free returns

3 Reasons Why Retailers Could Follow Amazon In Curbing Free Returns

Amazon is known for its fast delivery and free returns. But the days of those free returns are numbered, with Amazon reportedly cutting back on return drop-offs to UPS stores. Amazon set the standard by offering free return drop-offs at multiple retailers. But according to reports, customers who live near a Whole Foods, Amazon Fresh, or Kohl’s location will be charged $1 if they return items via a UPS Store.

Amazon’s move could shift the tides and lead to other retailers changing or removing their free return policies.

Returns Are Cost Centers For Brands

Returns are costly for companies. A record $761 billion of merchandise was returned in 2021. Of all online purchases, nearly 21% are returned. Every returned product must be mailed, sorted, and re-stocked—which adds to the cost. And when considering Amazon’s nearly $500 billion in sales revenue in 2021, the amount and value of its returns are staggering.

That’s not to mention the environmental cost of returns. Returns are notorious for their carbon emissions and lead to incredible waste. U.S. returns generate 16 million metric tons of carbon emissions and 5.8 billion pounds of landfill waste annually. More companies are prioritizing sustainability, but returns don’t match their eco-friendly efforts.

Balancing Customer Experience And Budgets

For years, brands have prioritized free returns to provide a great customer experience. Modern customers want the convenience of easy returns, especially as online shopping increases. Returns matter to customers, with one survey finding that 84% of consumers say the return experience is important in forming their opinion of the retailer.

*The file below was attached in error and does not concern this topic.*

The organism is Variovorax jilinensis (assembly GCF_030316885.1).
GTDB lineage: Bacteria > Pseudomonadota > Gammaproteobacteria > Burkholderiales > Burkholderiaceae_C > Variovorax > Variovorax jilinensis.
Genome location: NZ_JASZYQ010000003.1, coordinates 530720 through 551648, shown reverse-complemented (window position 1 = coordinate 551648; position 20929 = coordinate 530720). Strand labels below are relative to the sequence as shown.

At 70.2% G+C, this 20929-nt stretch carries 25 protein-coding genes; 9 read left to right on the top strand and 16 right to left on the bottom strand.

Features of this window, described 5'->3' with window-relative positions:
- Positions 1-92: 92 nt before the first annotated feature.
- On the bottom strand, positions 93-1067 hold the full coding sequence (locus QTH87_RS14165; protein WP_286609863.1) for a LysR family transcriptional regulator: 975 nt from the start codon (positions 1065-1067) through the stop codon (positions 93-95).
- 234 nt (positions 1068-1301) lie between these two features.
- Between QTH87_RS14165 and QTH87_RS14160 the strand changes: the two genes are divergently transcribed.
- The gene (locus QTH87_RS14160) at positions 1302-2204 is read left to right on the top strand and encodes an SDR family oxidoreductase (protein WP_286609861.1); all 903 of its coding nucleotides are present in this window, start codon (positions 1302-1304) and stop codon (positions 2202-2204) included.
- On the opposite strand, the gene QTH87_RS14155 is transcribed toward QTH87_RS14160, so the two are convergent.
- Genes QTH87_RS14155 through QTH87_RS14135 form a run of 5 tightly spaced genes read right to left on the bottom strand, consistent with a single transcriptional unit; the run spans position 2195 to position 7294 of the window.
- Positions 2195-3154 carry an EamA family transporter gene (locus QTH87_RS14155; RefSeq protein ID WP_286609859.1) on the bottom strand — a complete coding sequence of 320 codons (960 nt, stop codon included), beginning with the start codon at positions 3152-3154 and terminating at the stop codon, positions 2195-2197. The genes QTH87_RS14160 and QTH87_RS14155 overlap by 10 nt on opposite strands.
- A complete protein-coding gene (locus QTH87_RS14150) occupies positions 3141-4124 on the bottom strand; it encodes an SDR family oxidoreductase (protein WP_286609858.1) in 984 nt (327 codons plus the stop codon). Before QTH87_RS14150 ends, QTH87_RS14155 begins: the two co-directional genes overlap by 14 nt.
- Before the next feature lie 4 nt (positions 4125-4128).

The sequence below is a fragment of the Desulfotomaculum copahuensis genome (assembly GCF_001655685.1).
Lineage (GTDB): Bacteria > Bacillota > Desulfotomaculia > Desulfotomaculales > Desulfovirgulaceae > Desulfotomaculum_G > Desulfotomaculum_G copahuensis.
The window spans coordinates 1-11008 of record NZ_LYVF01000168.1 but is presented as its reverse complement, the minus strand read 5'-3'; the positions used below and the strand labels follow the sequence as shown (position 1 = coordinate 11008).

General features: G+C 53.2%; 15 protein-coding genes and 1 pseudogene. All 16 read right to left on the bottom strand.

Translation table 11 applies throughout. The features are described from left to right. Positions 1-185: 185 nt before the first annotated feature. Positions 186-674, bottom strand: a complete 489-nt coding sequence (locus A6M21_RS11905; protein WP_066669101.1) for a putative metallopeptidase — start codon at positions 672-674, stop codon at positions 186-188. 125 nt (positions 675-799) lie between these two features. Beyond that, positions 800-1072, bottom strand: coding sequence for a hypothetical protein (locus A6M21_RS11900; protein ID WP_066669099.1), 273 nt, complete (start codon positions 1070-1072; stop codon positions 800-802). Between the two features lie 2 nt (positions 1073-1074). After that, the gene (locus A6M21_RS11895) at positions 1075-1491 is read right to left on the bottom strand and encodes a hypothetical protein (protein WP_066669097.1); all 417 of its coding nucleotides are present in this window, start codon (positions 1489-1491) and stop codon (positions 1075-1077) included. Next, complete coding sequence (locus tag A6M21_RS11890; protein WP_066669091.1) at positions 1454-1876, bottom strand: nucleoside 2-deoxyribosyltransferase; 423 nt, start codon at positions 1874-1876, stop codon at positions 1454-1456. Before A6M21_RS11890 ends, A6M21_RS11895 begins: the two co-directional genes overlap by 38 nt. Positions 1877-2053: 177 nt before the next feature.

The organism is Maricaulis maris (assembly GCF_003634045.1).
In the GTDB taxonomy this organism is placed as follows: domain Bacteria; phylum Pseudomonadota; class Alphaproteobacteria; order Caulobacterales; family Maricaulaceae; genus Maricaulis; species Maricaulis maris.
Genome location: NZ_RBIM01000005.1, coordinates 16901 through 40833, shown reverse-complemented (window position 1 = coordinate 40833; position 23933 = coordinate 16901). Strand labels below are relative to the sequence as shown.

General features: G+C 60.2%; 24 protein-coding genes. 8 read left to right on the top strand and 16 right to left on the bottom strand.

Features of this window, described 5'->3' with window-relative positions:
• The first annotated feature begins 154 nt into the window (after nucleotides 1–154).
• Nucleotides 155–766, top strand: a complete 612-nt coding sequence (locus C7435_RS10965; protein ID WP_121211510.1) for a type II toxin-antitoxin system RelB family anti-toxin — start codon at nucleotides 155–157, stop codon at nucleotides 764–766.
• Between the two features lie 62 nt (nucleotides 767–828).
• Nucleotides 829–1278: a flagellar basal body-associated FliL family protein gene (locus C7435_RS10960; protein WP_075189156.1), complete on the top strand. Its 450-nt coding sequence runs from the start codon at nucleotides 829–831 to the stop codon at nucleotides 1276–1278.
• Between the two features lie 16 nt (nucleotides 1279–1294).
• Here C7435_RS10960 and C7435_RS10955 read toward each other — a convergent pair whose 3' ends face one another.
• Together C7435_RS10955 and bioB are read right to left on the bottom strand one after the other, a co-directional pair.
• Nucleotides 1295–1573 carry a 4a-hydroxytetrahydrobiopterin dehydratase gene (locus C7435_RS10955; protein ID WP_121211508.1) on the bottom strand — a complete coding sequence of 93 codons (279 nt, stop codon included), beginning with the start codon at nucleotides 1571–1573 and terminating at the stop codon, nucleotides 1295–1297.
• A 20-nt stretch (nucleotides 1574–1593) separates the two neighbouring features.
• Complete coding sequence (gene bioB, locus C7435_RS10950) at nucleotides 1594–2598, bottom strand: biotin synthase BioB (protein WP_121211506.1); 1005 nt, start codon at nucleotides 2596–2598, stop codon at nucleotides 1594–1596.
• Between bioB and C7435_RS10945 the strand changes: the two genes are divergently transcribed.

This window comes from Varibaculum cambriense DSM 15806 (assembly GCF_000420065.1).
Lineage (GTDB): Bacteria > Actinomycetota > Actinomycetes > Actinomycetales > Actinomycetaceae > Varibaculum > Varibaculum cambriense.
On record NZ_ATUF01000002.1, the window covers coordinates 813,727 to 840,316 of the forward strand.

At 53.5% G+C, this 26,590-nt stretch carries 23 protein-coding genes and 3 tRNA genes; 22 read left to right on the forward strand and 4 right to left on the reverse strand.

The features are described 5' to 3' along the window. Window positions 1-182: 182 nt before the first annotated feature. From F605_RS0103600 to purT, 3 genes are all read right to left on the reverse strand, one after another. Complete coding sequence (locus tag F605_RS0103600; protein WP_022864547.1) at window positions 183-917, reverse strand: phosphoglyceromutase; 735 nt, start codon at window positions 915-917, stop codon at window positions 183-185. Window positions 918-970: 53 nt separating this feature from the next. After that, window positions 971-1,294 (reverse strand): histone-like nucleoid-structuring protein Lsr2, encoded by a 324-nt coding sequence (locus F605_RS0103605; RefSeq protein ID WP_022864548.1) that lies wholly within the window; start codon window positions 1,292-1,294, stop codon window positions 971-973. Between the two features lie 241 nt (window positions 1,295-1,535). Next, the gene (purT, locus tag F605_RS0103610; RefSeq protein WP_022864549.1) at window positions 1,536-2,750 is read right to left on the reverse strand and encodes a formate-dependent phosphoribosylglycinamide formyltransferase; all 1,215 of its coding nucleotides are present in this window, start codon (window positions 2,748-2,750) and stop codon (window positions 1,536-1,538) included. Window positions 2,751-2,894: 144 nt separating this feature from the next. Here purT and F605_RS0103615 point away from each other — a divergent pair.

Offering free returns can be a strong competitive advantage and help attract new customers. Seventy-nine percent of consumers say free returns are an important consideration when shopping online. Stores with stronger return policies tend to have more loyal customers, and people tend to spend more at brands that offer free returns.

But with increased costs, brands must balance serving customers without eating the costs of free returns and significantly cutting into revenue. Putting customers first is paramount for every brand, but free returns are often no longer sustainable.

Is This The End Of Free Returns?

Amazon sets the tone for the rest of the e-commerce world. But it isn’t the first brand to charge for returns. Brands like Gap and Banana Republic have shortened their return windows. Others, such as Antropologie and REI, now charge a fee for mailed returns.

With a recession looming and a challenging talent market, many brands are looking for ways to cut costs. Increased shipping and labor costs have made the price of returns outweigh the benefits of serving customers. Unfortunately for customers, free returns are on top of the chopping block.

Amazon’s return fee is small and limited to one pick-up location, but it could cause a ripple effect across other retailers. And it wouldn’t be surprising to see the practice extend to other Amazon return locations.

Free returns have long been the standard for e-commerce. But as prices skyrocket, Amazon is leading the movement to limit free returns, which could lead to a seismic shift in online shopping.


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